• Long-term health care facilities, as defined in Section 1418 of the Health and Safety Code.
  • Time-share property, as defined in subdivision (aa) of Section 11212 of the Business and Professions Code.
  • Residential care facilities for the elderly, as defined in Section 1569.2 of the Health and Safety Code.

[9] The California Department of Housing and Community Development (HCD) shall determine whether and under what circumstances the installation of water meters or submeters is infeasible and include in the building standards proposed in the next regularly scheduled triennial code cycle that commences January 1, 2018, the appropriate provision for exemption from this requirement. HCD may consider whether there are any issues specific to high-rise structures that would require an exemption from the requirement for the installation of water meters or submeters.

XVII. Local Ordinance Exemptions  

  1. Adopted Prior to January 1, 2013 – This article does not preclude or preempt a local ordinance or regulation that regulates the approval of submeter types or the installation, maintenance, reading, billing, or testing of submeters and associated onsite plumbing if the ordinance or regulation was adopted prior to January 1, 2013.
  1.  No New Local Laws After January 1, 2013 – It is the intent of the Legislature to preclude the adoption, and preempt the operation, of an ordinance or regulation adopted after January 1, 2013, that regulates the types of approved submeters, their installation, maintenance, reading, billing, and testing, and associated onsite plumbing.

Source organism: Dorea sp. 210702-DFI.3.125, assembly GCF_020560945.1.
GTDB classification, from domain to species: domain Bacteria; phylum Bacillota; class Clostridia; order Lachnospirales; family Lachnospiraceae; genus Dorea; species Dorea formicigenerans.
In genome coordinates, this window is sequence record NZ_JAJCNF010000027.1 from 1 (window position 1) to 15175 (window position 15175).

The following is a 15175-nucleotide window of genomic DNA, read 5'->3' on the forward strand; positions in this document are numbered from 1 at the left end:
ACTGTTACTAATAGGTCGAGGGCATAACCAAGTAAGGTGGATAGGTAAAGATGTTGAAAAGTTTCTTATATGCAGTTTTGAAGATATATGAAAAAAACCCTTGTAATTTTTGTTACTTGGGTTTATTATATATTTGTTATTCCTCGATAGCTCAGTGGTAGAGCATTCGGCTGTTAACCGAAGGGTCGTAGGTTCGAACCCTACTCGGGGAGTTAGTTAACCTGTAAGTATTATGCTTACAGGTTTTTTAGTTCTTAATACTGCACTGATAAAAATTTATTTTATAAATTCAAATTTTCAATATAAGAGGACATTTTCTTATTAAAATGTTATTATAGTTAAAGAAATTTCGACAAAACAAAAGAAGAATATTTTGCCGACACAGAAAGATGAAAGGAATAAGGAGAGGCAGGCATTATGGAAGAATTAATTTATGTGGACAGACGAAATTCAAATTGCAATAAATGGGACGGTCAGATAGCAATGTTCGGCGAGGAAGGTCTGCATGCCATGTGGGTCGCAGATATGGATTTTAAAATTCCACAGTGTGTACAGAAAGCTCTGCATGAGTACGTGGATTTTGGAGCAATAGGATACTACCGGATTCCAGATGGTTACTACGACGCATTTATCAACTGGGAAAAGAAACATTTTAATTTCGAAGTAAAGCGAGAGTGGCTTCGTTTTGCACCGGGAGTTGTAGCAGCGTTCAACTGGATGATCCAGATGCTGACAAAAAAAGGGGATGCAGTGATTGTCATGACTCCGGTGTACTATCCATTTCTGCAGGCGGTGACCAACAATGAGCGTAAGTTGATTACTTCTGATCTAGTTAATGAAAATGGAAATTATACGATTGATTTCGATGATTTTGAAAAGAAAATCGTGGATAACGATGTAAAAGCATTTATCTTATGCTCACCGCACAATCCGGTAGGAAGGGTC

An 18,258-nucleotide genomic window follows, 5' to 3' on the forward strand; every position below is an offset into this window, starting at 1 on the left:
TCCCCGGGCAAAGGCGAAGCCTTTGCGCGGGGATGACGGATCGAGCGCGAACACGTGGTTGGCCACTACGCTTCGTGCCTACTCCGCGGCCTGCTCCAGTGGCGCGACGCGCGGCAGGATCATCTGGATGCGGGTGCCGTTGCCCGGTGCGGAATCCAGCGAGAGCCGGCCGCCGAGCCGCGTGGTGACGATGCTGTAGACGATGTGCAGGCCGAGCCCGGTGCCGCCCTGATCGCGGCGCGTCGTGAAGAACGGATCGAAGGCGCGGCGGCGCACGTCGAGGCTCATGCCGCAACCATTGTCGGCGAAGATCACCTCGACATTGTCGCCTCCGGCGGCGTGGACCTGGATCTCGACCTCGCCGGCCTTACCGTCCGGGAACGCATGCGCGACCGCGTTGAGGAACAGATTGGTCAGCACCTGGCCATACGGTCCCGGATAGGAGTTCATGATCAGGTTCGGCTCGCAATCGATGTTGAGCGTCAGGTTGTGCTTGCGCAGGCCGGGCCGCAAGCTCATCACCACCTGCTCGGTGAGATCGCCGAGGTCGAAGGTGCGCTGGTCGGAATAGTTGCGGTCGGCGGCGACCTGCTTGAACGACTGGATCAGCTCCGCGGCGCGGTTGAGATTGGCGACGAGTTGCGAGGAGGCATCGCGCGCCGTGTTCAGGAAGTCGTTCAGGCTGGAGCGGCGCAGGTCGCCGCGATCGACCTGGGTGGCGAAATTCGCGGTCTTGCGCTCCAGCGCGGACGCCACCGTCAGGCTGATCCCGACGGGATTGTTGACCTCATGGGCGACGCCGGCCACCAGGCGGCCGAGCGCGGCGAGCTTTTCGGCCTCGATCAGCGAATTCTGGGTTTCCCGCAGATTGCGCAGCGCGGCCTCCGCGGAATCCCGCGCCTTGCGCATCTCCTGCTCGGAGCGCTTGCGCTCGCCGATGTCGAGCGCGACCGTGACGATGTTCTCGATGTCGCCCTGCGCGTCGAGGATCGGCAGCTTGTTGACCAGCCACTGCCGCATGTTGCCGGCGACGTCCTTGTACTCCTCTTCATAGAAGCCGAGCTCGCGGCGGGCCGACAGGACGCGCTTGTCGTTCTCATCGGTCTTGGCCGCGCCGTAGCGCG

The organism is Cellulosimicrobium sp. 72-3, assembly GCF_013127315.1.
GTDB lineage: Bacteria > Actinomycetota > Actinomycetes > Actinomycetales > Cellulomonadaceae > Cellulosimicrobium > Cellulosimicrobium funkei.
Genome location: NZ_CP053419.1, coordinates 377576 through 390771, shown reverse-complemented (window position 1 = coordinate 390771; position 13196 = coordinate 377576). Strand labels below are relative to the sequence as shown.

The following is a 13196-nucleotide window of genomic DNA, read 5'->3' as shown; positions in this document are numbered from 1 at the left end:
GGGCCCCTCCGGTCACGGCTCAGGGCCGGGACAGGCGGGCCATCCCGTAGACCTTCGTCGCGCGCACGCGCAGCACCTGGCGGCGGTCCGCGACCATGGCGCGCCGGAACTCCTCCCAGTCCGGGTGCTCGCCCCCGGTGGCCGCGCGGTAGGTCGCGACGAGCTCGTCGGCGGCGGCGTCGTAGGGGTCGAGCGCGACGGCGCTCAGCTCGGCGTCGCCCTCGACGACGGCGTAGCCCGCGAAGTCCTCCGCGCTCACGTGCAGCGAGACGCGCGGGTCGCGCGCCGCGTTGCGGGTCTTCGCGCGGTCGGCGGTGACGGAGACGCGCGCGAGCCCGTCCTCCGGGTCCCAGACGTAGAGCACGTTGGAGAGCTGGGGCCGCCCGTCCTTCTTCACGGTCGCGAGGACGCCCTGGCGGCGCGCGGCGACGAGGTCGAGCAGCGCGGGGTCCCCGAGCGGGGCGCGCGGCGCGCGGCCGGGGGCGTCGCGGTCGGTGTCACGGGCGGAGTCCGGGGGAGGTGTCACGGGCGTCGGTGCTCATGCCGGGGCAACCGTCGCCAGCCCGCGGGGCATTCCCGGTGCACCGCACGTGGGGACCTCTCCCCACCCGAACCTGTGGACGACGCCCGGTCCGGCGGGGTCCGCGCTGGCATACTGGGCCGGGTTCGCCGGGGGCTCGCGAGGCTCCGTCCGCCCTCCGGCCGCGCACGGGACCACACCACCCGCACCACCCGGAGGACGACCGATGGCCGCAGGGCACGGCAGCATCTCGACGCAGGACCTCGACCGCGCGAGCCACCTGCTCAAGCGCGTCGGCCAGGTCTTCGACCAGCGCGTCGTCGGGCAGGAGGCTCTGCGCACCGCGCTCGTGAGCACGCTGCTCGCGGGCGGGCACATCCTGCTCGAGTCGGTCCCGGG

1.  Water Conservation Programs Allowed – This law does not restrict the existing authority of a water provider, city, county, city and county, or other local agency to adopt and implement a program to promote water conservation that includes the installation of water meters and submeters if the program is at least as stringent as the requirements of this article.  

XVIII. Definitions  

“Billing agent” means a person or entity who contracts to provide submetering services to a landlord, including billing.

 “Landlord” means an owner of residential rental property. “Landlord” does not include a tenant who rents all or a portion of a dwelling unit to subtenants. “Landlord” does not include a common interest development, as defined in Section 4100 of the Civil Code.

 “Property” means real property containing two or more dwelling units that is served by a single master meter.

 “Ratio utility billing system” means the allocation of water and sewer costs to tenants based on the square footage, occupancy, or other physical factors of a dwelling unit.

 “Rental agreement” includes a fixed-term lease.

 “Renting” includes leasing, whether on a periodic or fixed-term basis.

 “Submeter” means a device that measures water consumption of an individual rental unit within a multiunit residential structure or mixed-use residential and commercial structure, and that is owned and operated by the landlord of the structure or the landlord’s agent. As used in this section, “multiunit residential structure” and “mixed-use residential and commercial structure” mean real property containing two or more dwelling units. 

“Water service” includes any charges, whether presented for payment on local water purveyor bills, tax bills, or bills from other entities, related to water treatment, distribution, or usage, including, but not limited to, water, sewer, stormwater, and flood control.

“Water purveyor” [or Water provider herein] means a water purveyor as defined in Section 512 of the Water Code.